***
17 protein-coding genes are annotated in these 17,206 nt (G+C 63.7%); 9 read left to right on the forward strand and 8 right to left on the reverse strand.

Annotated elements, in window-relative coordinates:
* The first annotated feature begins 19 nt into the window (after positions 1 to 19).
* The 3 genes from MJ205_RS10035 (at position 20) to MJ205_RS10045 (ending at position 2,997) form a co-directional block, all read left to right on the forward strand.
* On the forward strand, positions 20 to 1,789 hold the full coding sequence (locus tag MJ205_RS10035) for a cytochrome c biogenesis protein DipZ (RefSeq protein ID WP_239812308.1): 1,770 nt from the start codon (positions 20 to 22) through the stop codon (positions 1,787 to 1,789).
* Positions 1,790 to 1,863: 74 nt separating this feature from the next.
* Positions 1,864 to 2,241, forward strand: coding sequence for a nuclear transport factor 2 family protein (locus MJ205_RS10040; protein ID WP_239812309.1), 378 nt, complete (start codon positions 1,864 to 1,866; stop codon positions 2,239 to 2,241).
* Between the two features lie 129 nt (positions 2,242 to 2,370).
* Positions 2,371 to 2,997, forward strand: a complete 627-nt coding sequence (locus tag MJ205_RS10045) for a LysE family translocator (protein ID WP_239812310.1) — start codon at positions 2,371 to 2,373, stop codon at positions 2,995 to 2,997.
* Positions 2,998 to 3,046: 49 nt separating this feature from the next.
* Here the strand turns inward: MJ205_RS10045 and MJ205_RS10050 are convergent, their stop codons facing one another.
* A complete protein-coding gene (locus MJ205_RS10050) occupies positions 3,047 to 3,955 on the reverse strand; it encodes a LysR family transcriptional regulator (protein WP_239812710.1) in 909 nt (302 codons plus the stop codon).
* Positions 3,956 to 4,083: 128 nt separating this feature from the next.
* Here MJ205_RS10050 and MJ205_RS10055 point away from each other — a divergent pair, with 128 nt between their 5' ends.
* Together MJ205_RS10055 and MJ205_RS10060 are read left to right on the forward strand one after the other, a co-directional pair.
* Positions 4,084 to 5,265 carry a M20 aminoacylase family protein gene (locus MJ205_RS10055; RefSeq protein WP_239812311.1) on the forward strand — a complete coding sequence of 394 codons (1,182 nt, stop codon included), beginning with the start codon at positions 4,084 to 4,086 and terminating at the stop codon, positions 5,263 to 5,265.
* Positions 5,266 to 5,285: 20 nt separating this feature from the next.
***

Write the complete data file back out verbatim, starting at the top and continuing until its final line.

17 protein-coding genes are annotated in these 17,206 nt (G+C 63.7%); 9 read left to right on the forward strand and 8 right to left on the reverse strand.

Annotated elements, in window-relative coordinates:
* The first annotated feature begins 19 nt into the window (after positions 1 to 19).
* The 3 genes from MJ205_RS10035 (at position 20) to MJ205_RS10045 (ending at position 2,997) form a co-directional block, all read left to right on the forward strand.
* On the forward strand, positions 20 to 1,789 hold the full coding sequence (locus tag MJ205_RS10035) for a cytochrome c biogenesis protein DipZ (RefSeq protein ID WP_239812308.1): 1,770 nt from the start codon (positions 20 to 22) through the stop codon (positions 1,787 to 1,789).
* Positions 1,790 to 1,863: 74 nt separating this feature from the next.
* Positions 1,864 to 2,241, forward strand: coding sequence for a nuclear transport factor 2 family protein (locus MJ205_RS10040; protein ID WP_239812309.1), 378 nt, complete (start codon positions 1,864 to 1,866; stop codon positions 2,239 to 2,241).
* Between the two features lie 129 nt (positions 2,242 to 2,370).
* Positions 2,371 to 2,997, forward strand: a complete 627-nt coding sequence (locus tag MJ205_RS10045) for a LysE family translocator (protein ID WP_239812310.1) — start codon at positions 2,371 to 2,373, stop codon at positions 2,995 to 2,997.
* Positions 2,998 to 3,046: 49 nt separating this feature from the next.
* Here the strand turns inward: MJ205_RS10045 and MJ205_RS10050 are convergent, their stop codons facing one another.
* A complete protein-coding gene (locus MJ205_RS10050) occupies positions 3,047 to 3,955 on the reverse strand; it encodes a LysR family transcriptional regulator (protein WP_239812710.1) in 909 nt (302 codons plus the stop codon).
* Positions 3,956 to 4,083: 128 nt separating this feature from the next.
* Here MJ205_RS10050 and MJ205_RS10055 point away from each other — a divergent pair, with 128 nt between their 5' ends.
* Together MJ205_RS10055 and MJ205_RS10060 are read left to right on the forward strand one after the other, a co-directional pair.
* Positions 4,084 to 5,265 carry a M20 aminoacylase family protein gene (locus MJ205_RS10055; RefSeq protein WP_239812311.1) on the forward strand — a complete coding sequence of 394 codons (1,182 nt, stop codon included), beginning with the start codon at positions 4,084 to 4,086 and terminating at the stop codon, positions 5,263 to 5,265.
* Positions 5,266 to 5,285: 20 nt separating this feature from the next.